By Pradip Phanjoubam
(A slightly modified version of this article appeared in the opinion column of the Crest edition of The Times of India on Saturday, May 12.)
The suicide by 21 year old management student, Dana M Sangma from Meghalaya at Amity University, Punchgaon campus, Gurgaon, on April 24, close on the heels of the violent death of 19 year old architecture student Richard Loitam from Manipur at Acharya NRV School of Architecture, Bangalore, on April 18 have once again brought to the fore the vexed question whether the Northeast has emotionally integrated with the spirit of India, and more relevantly, whether the India that supposedly represents this spirit has accepted the Northeast.
Dana was apparently humiliated in the examination hall for allegedly cheating and Richard was beaten up by hostel mates for the frivolous reason of toggling TV channels during an IPL match.
That Dana turned out to be the niece of the chief minister of Meghalaya, Mukul Sangma, has made the case high profile, this notwithstanding, it is the spontaneous sense of widespread outrage amongst students from the Northeast studying and living outside the Northeast which should be a cause for concern. Probably dozens die in similar circumstance each year so why all the ado in these two cases?
Are people from the Northeast discriminated in the rest of India or is the Northeast being overly sensitive? Probably it is both, each feeding on the other, perpetuating the ugly cycle. The discrimination would not necessarily be overt. It would be more about a cultural milieu which nurtured the popular image of the Indian in which the ethnic profile of the Northeast is an uneasy fit.
For most Northeasterners, the existential question, “who am I?” has had to be renegotiated the day he stepped across the Siliguri corridor or Chicken’s Neck as it is also popularly known, the narrow strip of land wedged between Bangladesh and Bhutan, which connects the Northeast to sub-continental India.
Manipur’s case, though understandably peculiar to itself in many ways, should be illustrative of this alienation. For many middleclass young men and women here, especially among the Hindu Meiteis who have grown up in surroundings of devout Vaishnav culture, with the unwritten will of elders wanting their cremation ashes to be immersed in the holy waters of the Ganga or in the sea at Jaganath Puri, the question “who am I” begins to be troubling normally at college age, which is about the time their parents send them away from for higher studies in better political and academic climes of other Indian states. Till then, most would have had no real problem in believing themselves to be Indians without even the need to reflect on what it means to be Indian.
They would hence cheer for the Indian hockey and football teams without reservation. Cricket is still a little alien, although its fan following is now growing. They celebrate Holi and Durga Puja and other Hindu festivals, and thus share a sense of loose community with Hindu India. Their sense of a letdown when they discover there is more to the Indian identity than they believed it was is often acute. Many end up embittered.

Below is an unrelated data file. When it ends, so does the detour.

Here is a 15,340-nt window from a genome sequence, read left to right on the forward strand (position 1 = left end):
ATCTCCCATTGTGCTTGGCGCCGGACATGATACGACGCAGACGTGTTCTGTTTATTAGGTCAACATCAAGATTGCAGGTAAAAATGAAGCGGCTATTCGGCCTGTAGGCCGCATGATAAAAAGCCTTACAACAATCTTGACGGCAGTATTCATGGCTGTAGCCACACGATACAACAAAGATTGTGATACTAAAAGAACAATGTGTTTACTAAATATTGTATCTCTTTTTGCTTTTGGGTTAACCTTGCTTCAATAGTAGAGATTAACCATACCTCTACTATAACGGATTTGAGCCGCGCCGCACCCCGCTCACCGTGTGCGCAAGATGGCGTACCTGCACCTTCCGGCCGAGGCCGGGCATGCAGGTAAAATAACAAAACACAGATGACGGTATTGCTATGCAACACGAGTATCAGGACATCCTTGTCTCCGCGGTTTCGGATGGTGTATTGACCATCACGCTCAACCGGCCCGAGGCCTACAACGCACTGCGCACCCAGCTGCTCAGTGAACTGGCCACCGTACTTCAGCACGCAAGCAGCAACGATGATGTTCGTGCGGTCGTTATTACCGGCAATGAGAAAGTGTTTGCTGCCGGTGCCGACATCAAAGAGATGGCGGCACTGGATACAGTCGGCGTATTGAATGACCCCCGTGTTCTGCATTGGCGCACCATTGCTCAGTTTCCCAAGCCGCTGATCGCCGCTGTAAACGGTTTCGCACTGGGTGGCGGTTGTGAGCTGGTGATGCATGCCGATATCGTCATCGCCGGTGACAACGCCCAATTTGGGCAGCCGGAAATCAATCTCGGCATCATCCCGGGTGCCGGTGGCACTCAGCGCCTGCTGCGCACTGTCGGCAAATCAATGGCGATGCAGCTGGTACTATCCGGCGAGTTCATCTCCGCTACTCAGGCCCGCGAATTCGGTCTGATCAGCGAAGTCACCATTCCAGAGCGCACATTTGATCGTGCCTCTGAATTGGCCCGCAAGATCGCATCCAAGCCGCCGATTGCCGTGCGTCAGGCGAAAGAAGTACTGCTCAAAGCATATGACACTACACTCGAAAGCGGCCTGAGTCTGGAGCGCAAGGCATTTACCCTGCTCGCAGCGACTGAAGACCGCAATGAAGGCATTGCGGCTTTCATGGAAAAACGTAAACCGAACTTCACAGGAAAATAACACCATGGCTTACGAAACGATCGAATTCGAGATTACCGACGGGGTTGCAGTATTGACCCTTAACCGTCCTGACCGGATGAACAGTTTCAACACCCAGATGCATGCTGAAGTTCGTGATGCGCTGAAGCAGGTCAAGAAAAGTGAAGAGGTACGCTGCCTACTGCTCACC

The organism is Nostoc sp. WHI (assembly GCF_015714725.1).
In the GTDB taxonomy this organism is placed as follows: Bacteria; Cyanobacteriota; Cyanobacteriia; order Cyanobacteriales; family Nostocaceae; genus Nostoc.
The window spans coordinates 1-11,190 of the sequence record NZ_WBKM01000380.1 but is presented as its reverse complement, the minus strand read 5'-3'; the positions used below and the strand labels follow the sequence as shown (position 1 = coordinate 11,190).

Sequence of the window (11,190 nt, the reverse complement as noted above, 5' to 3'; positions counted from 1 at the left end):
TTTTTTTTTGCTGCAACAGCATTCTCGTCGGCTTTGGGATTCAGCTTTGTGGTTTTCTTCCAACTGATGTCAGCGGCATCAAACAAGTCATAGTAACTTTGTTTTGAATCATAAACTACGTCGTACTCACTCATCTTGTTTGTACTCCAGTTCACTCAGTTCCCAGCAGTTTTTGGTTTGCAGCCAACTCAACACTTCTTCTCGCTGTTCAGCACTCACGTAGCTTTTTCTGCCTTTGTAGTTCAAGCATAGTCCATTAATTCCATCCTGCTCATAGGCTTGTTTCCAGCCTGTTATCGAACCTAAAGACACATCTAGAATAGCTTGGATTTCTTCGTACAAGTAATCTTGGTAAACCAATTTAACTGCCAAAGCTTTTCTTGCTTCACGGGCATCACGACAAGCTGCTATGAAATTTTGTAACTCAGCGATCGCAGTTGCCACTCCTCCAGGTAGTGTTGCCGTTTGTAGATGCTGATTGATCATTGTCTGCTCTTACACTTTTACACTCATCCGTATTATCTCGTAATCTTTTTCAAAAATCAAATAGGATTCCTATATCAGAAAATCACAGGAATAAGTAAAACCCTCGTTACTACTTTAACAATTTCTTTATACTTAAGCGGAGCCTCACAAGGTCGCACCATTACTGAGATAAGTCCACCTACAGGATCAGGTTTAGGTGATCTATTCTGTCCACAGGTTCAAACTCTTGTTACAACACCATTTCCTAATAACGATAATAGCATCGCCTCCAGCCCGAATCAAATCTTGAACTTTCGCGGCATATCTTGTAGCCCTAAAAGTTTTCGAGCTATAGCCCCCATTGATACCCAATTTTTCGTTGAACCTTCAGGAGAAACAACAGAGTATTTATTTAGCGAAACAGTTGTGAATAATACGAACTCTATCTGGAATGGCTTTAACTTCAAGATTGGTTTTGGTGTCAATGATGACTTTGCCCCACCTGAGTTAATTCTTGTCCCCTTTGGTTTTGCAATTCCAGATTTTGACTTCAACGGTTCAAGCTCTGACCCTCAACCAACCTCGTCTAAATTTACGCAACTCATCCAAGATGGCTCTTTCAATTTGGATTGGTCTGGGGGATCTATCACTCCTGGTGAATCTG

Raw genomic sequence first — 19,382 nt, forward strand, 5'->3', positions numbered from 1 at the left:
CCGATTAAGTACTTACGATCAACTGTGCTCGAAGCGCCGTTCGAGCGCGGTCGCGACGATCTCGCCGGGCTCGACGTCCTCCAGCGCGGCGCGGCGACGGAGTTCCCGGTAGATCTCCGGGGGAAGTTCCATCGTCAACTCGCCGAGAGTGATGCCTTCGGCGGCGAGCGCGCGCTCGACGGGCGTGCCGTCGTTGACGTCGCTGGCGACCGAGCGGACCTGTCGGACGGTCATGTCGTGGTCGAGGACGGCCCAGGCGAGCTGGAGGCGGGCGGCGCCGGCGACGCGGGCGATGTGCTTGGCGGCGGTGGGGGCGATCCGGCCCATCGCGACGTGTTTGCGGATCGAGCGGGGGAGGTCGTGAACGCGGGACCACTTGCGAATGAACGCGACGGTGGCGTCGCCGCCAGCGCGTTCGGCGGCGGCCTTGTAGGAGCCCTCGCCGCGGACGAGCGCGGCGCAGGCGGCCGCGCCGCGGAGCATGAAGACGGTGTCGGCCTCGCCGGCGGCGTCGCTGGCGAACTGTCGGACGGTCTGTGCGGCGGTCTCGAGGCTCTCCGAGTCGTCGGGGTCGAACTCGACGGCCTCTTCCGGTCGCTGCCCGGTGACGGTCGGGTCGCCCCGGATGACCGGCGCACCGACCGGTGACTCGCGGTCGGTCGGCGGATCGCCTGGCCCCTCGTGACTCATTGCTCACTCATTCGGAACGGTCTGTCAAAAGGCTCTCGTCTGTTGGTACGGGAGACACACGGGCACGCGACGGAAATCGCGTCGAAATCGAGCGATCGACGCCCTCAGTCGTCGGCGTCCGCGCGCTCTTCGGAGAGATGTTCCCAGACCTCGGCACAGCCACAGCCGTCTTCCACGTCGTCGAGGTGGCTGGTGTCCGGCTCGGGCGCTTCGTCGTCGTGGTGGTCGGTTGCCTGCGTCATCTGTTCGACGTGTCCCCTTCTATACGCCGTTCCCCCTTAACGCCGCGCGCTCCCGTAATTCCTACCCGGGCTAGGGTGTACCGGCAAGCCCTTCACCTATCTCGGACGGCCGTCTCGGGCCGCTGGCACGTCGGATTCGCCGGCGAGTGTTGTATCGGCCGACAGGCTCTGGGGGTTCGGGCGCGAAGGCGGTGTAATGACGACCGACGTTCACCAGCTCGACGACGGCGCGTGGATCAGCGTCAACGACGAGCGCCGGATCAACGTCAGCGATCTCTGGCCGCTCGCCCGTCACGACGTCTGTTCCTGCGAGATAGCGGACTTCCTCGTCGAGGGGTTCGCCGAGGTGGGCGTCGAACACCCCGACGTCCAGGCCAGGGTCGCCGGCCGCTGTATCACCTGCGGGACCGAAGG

For many Northeast Christian communities, the sense of affiliation to the idea of India is a substantially different equation, for India although politically secular, culturally is still predominantly the land of the Hindus. A good majority of the Nagas in Nagaland, for instance would even today say they are not Indians. But there is a finer distinction here. The “Indian” that the Naga say he is not, is an imagined ethnic category and not always a citizenship status. So when the average Naga says he is not Indian, he generally means he is not the non-Mongoloid, generally darker skinned plainsman that he considers is the ethnic profile of an Indian.
Is the North Easterner an Indian then? On the face of it, yes. He is a citizen of India. He fulfils all the obligations of being an Indian citizen and in turn enjoys all of the Republic’s guarantees, although with some terrible hiccups like the Armed Forces Special Powers Act. But the trouble is, being an Indian does not end here. It begins at this point. Quite to the contrary of what the constitution defines, “Indianness” is often intuitively projected as a primordial state of belonging to a unique cultural phenomenon. Anybody therefore can become an Indian citizen but not an Indian. He has to be born one. The trouble is, a good part of the Northeast is outside this cultural phenomenon. This also explains why overseas travellers from the Northeast are often called upon to qualify their claims of being Indians every time they hold out their Indian passports.
To invoke Benedict Anderson, between the reality of the Indian State and the “imagining” that gives it its National character, still falls a shadow. It is a cruel vindication of Anderson again that Richard was assaulted for disrespecting cricket, a widely shared ritual of this “imagined community”.